Having been solitary for so long, it was great to bounce thoughts and impressions off others and I was glad that some of my thoughts were shared (isolation makes you wonder- reality checks with others is soothing)
Even with all the vagaries of travel- we wonder why we are going back.
We finished dinner and they went with me to a local gay bar
It turns out that the DJ (? He was in his late fifties, and um, portly, playing traditional Greek dance music) took a fancy to me and sent me a shot. Well, I drank it and said thanks, I offered to buy one back- he and the bartender refused. A tequila shot appeared and we all did that. Minutes later it was an ouzo shot- now, I just am not drinking that much anymore and was already beyond what I wanted so tried to refuse- no such luck. Then a shot of Bailey's followed by something else- at that point the mix was not so good in my stomach and I left- and they yelled and screamed at me not to go (why? I still wonder if this was one of the traps that people are warned about- apparently so based on what I read later in the guidebooks)
This morning- crashing hangover and in bed until late- but not wanting to miss anything- forced myself up, poured in some coffee and hit the road in the blazing sun. Went to Temple of Zeus (photo), then through the huge public gardens to the 'guard' at the Parliament. Poor guards! In their funny little dress, people come and laugh at them and take pictures of them while the poor guys sweat in the heat. Then I went to the Cathedral, but couldn't get in. I forgot that churches are taken very seriously here and since I was wearing shorts, the way in was barred to me. So, an hour or two in the Ancient Agora, which has the best preserved Temple in Greece (see photo- God, this is getting boring even for me- but I'm trying to catch up on five days of things so its more of a listing than anything else! I'm notorious for my bad memory and I want to at least get down what I have done so that I can come back and fill it out later) and the replica of a Stoa (see photo). There is a debate as to how much should be rebuilt, restored or left to lie on the ground- and I have to say, having one Stoa rebuilt really helped me imagine what the ancient city must have been like - and it must have been fantastic.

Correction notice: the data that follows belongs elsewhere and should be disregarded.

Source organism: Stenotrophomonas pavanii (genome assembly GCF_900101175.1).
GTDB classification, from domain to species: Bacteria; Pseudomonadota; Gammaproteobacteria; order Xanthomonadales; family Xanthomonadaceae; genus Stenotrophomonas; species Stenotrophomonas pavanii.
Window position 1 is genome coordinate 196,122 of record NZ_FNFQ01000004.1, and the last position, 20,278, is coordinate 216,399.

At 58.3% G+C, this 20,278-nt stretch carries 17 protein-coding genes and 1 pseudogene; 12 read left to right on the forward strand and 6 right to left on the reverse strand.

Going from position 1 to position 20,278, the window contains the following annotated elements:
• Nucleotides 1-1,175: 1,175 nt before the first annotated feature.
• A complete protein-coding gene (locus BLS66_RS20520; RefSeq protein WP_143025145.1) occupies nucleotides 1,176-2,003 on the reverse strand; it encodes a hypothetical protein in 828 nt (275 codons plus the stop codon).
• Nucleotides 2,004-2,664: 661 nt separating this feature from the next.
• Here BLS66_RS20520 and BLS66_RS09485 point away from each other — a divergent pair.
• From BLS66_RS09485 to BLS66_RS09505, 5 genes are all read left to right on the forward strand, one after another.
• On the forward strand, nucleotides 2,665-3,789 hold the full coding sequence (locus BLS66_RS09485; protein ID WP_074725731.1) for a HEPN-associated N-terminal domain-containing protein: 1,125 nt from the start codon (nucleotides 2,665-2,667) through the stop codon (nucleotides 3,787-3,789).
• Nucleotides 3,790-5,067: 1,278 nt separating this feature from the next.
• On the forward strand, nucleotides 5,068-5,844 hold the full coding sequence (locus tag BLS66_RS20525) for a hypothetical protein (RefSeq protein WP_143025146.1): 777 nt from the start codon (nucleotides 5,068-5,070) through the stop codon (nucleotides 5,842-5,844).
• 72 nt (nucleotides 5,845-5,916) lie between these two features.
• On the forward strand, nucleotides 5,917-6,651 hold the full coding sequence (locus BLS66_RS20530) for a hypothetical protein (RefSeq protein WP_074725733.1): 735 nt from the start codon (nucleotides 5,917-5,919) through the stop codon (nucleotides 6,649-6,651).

I walked to Kerikipolis (sp?) but it was closed. Back through Monasrtiki, The Plaka and spent hours trying to book next leg of journey. Plan at this point to try and fly tomorrow to Bucarest. It's impossible to get a reservation on line no matter how I try, and I even braved the phone system but the office of Roumanian Airflight is closed. So, I'll strap on the pack, head to the airport and hope for the best. I'm wary of the airlines after the Karpathos incident but don't want to waste time in trying to get out of Greece by train or boat (they take far too long- everyone flies in and out of Greece).
Well, there is lighting, thunder, floods in the street so here I sit having dessert (which I didn't want at first) yogurt with honey and fruit- delicious. I wonder how I'll manage the backpack as my shoulder is much worse (the pallets they call beds aren't helping- I can barely lift the camera with my arm at this point) and I wonder how I'll handle navigating in Roumanian; if I get there.